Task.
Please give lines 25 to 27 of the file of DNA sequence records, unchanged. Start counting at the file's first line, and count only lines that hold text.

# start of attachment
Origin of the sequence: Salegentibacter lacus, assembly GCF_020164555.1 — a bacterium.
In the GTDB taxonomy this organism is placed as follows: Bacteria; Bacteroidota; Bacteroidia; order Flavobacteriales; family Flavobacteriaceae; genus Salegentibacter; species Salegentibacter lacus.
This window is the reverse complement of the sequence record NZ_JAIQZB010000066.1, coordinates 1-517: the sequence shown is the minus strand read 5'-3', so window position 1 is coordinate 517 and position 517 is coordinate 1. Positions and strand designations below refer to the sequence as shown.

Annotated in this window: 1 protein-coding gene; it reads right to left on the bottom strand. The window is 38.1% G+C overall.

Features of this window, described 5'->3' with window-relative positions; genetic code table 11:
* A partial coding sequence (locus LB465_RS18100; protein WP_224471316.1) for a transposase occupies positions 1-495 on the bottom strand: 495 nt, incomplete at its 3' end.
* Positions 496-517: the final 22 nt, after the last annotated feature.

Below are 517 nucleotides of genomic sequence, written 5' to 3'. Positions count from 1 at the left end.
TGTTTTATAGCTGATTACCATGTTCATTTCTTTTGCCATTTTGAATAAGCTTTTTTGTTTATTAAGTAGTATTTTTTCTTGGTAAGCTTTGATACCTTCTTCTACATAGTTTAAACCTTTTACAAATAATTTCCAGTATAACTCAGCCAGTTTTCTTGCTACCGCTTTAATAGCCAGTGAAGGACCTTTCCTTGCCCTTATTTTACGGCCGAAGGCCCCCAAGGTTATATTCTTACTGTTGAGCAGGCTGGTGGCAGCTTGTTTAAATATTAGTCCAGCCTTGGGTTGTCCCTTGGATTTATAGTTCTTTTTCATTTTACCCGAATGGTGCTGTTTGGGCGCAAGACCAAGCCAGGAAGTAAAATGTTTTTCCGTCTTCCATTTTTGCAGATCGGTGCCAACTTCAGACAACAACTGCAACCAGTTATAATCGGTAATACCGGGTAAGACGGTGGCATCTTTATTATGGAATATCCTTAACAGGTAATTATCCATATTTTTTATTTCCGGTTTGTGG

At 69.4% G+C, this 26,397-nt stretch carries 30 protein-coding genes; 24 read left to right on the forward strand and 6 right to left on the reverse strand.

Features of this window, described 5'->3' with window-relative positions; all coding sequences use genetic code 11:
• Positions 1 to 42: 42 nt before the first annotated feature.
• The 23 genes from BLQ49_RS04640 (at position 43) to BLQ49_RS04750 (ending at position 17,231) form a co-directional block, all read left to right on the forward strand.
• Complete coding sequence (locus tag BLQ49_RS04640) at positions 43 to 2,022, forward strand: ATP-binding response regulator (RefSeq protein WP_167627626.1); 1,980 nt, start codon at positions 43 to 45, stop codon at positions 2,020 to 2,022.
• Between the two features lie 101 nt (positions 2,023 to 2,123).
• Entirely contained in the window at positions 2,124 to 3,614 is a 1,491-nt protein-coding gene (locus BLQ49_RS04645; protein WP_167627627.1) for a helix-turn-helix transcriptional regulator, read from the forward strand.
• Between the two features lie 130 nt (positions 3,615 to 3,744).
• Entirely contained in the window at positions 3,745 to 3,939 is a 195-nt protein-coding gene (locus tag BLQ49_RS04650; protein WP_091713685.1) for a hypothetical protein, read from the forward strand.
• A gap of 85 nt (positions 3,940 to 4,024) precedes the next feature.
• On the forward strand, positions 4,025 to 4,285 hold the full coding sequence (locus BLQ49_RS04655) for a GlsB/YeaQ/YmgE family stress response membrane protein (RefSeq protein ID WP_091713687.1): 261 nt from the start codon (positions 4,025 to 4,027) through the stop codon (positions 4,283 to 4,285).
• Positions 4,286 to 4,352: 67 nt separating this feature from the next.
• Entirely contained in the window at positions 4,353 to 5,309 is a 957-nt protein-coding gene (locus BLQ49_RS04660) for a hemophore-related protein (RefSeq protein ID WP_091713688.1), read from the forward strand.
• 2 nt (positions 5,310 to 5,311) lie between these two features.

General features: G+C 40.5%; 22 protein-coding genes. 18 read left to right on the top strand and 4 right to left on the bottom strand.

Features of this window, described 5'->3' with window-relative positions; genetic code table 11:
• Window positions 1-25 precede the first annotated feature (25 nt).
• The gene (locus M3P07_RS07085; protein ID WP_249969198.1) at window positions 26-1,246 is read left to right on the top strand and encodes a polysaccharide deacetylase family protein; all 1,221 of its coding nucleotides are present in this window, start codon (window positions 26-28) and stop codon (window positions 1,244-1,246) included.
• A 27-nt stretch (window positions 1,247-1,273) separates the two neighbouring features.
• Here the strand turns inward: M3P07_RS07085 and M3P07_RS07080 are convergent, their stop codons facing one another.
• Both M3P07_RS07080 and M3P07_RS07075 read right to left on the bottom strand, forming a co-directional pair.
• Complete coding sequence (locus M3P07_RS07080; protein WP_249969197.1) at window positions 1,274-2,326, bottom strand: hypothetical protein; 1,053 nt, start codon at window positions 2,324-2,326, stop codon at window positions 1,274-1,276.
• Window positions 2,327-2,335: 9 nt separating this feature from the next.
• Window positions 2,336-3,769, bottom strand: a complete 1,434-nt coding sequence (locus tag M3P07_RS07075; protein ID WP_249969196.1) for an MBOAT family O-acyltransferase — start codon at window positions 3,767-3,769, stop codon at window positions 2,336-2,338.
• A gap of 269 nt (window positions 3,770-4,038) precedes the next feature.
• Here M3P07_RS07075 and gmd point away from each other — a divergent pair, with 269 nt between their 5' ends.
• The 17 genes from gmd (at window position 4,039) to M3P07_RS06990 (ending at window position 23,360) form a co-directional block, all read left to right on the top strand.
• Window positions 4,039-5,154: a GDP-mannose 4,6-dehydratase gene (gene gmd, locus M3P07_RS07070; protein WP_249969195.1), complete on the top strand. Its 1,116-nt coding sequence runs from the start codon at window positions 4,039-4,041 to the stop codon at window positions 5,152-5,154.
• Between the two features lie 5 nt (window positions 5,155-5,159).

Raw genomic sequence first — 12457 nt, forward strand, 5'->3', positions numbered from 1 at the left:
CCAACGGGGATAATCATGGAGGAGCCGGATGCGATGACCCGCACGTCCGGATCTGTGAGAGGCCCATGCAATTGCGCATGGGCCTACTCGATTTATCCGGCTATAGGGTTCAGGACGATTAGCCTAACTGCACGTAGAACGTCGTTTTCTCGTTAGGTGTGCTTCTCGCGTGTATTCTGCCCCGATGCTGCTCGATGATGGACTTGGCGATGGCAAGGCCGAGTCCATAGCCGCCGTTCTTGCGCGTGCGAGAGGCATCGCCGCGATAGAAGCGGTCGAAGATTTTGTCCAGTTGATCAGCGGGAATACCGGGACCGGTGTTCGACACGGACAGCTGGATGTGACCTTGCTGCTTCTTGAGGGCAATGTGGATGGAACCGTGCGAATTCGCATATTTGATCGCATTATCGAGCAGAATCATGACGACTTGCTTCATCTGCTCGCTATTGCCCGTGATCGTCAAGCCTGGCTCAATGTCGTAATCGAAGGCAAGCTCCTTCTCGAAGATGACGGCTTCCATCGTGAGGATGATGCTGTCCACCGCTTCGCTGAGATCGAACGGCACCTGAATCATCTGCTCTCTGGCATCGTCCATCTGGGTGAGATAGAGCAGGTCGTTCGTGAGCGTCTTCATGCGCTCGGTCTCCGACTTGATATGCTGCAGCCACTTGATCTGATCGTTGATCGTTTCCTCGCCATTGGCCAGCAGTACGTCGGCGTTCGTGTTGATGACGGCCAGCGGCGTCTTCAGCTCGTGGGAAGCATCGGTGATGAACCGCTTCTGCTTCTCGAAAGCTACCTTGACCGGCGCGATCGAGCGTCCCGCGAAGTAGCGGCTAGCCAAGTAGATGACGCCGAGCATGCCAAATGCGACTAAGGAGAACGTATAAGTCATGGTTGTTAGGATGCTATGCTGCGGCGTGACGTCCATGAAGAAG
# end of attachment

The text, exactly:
Features of this window, described 5'->3' with window-relative positions; genetic code table 11:
• Window positions 1-25 precede the first annotated feature (25 nt).
• The gene (locus M3P07_RS07085; protein ID WP_249969198.1) at window positions 26-1,246 is read left to right on the top strand and encodes a polysaccharide deacetylase family protein; all 1,221 of its coding nucleotides are present in this window, start codon (window positions 26-28) and stop codon (window positions 1,244-1,246) included.